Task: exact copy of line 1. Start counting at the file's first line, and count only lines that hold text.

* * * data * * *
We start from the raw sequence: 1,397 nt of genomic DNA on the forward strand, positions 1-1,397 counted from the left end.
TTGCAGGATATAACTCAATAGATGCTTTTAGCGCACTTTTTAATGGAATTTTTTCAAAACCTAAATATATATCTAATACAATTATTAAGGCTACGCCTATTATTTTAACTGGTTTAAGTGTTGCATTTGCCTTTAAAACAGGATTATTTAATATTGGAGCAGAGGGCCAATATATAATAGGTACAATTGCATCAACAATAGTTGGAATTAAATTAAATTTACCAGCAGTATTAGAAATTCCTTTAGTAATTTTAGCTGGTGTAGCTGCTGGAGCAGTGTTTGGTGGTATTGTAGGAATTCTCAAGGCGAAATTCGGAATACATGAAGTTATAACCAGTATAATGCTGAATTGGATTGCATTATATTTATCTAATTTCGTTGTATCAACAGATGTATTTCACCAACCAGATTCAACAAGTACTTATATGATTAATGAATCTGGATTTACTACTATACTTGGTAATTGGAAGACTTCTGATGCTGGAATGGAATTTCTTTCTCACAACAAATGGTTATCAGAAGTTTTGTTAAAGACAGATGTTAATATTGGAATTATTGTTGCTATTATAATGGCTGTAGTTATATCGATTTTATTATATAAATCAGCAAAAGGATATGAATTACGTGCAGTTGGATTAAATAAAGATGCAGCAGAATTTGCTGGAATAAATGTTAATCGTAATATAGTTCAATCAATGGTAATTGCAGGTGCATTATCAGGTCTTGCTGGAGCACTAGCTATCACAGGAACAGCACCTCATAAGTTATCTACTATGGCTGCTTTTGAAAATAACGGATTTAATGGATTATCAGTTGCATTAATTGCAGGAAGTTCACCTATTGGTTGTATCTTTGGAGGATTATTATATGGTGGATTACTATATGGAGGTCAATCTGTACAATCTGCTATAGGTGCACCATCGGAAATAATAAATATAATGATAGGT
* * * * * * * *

We start from the raw sequence: 1,397 nt of genomic DNA on the forward strand, positions 1-1,397 counted from the left end.